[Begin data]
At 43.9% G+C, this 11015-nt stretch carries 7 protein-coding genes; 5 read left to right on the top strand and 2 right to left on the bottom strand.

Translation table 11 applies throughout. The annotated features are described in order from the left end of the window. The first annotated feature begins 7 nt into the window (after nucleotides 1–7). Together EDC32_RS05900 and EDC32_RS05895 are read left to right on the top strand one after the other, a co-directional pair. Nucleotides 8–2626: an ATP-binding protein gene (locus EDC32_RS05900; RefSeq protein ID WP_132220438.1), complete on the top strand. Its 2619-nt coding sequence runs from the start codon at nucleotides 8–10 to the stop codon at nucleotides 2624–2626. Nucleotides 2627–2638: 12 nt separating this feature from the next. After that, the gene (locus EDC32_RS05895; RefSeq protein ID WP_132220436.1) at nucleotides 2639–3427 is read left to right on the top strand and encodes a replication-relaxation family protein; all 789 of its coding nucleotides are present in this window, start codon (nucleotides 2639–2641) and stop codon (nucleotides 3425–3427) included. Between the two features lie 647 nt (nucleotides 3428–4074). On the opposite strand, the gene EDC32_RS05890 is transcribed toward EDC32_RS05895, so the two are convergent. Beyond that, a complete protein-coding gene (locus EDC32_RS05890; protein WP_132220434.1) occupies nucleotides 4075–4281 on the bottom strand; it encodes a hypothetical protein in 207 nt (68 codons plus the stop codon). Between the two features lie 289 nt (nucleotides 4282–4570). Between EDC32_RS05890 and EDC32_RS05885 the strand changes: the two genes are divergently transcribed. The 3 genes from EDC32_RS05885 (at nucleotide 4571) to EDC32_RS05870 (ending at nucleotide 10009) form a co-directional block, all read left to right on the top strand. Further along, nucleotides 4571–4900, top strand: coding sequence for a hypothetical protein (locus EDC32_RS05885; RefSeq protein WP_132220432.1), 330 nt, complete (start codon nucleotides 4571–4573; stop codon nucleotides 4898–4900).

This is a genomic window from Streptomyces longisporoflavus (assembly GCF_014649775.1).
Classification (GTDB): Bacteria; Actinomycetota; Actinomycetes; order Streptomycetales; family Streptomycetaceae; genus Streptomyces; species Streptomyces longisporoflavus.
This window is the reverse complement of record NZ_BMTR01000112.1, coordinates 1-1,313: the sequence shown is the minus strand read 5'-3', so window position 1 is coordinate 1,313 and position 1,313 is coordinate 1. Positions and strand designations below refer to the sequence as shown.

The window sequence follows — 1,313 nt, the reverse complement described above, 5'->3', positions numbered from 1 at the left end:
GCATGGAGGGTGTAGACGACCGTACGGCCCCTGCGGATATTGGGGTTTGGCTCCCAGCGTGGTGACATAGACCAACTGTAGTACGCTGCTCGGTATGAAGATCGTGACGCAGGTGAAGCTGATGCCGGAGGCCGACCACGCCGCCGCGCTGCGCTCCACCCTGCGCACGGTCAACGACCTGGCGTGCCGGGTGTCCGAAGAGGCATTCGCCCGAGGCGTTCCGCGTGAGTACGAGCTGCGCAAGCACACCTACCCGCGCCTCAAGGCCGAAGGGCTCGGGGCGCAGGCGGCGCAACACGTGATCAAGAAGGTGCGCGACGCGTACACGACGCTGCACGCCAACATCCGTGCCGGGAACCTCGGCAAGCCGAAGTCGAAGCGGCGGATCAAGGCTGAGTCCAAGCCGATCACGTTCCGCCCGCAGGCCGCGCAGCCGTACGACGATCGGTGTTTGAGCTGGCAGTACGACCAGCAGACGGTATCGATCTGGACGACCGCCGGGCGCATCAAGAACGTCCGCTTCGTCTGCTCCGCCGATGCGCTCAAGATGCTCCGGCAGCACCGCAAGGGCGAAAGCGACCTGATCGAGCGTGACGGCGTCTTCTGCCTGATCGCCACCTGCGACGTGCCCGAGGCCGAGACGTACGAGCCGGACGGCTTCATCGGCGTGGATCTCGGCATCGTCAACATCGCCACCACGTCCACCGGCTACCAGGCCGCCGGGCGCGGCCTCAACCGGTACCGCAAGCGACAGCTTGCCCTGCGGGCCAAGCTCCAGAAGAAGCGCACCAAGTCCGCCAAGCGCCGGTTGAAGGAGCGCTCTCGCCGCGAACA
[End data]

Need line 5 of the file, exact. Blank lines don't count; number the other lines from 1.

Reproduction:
This window is the reverse complement of record NZ_BMTR01000112.1, coordinates 1-1,313: the sequence shown is the minus strand read 5'-3', so window position 1 is coordinate 1,313 and position 1,313 is coordinate 1. Positions and strand designations below refer to the sequence as shown.